METHODS: Medical staff screened adults ≥65 years of age for frailty, general cognition (via the clock-drawing test command and copy, 3-word memory test), and obtained years of education. Feasibility was studied in 2 phases: (1) a pilot phase involving 4 advanced nurse practitioners and (2) a 2-month implementation phase involving all preoperative staff. We tracked sources of missing data, investigated associations of study variables with measures of cognition, and used 2 approaches to estimate the likelihood of dementia in our sample (ie, using extant data and logistic regression modeling and using Mini-Cog cut scores). We explored which protocol variables related to hospital length of stay.
RESULTS: The final implementation phase sample included 678 patients. Clock and 3-word memory scores were significantly associated with age, frailty, and education. Education, clock scores, and 3-word scores were not significantly different by surgery type. Likelihood of preoperative cognitive impairment was approximately 20%, with no difference by surgery type. Length of stay was significantly associated with preoperative comorbidity and performance on the clock copy condition.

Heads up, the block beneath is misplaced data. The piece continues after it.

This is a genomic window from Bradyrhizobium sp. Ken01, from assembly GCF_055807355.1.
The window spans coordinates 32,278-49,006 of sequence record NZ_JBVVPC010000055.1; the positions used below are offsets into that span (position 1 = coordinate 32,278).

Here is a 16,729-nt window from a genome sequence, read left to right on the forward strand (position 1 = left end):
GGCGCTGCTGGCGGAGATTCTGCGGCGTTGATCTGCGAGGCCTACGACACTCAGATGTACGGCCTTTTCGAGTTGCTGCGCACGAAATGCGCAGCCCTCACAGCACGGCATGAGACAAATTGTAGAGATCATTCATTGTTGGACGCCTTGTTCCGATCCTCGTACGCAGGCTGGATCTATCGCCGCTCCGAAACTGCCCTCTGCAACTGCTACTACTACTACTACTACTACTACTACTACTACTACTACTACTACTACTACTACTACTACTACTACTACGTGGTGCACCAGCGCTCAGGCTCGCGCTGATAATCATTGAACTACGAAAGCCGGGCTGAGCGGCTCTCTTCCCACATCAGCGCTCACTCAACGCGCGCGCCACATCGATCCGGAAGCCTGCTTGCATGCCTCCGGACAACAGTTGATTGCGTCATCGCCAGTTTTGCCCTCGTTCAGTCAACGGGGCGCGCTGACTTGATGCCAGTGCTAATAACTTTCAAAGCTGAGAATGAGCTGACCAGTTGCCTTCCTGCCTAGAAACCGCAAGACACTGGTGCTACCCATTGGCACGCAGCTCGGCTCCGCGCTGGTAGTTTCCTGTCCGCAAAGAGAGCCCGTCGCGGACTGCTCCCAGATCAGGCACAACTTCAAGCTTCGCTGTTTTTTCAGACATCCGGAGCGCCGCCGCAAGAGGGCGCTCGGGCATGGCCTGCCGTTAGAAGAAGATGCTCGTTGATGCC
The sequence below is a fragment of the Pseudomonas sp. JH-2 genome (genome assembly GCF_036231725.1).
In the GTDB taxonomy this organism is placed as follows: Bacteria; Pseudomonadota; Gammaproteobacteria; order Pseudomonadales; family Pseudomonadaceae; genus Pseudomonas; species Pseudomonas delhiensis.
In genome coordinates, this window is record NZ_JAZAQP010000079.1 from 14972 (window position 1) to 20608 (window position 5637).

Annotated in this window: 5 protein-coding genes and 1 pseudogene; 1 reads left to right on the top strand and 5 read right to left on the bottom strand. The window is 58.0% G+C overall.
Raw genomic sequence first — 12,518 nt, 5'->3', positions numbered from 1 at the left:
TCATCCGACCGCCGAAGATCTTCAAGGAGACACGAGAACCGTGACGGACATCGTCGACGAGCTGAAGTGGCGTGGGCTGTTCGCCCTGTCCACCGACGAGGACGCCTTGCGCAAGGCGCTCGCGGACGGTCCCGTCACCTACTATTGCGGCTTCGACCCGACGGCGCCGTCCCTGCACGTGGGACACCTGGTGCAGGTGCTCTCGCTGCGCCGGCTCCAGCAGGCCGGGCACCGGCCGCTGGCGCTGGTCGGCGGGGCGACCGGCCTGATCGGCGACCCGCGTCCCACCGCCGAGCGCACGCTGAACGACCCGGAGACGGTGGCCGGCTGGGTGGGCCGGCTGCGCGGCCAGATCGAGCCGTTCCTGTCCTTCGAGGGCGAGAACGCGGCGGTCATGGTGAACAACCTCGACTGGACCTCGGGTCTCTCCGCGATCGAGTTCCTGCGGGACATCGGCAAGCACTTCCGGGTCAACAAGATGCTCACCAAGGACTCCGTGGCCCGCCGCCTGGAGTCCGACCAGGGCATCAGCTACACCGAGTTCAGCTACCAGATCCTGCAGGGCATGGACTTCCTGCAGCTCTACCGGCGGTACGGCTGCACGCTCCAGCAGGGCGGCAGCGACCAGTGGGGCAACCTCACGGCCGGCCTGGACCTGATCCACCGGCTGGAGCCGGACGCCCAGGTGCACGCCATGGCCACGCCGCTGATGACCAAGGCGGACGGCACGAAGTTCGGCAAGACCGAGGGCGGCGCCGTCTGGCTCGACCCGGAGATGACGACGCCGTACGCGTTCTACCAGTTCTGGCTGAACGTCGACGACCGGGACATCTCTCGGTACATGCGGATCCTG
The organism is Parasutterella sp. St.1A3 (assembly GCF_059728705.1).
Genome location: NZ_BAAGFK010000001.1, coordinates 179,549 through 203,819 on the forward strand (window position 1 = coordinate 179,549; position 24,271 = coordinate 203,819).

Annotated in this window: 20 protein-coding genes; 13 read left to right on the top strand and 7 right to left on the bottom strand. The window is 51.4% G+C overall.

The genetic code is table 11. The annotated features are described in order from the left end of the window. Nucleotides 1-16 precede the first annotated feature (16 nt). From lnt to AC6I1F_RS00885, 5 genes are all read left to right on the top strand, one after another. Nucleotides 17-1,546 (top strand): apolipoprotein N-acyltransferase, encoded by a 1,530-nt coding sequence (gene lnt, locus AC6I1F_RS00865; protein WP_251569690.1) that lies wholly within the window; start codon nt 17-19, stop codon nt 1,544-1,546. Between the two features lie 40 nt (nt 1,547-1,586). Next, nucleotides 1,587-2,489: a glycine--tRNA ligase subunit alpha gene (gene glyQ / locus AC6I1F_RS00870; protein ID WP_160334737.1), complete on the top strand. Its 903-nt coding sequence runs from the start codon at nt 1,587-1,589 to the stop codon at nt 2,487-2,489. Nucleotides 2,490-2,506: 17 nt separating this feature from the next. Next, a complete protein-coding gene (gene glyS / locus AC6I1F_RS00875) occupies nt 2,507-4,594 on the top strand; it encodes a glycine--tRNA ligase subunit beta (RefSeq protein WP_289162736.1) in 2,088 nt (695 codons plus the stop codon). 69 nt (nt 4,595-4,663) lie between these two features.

CONCLUSIONS: Frailty and cognitive screening protocols are feasible and provide information for perioperative care planning. Challenges to clinical adaptation include staff training, missing data, and additional administration time. These challenges appear minimal relative to the benefits of identifying frailty and cognitive impairment in a group at risk for negative postoperative cognitive outcome.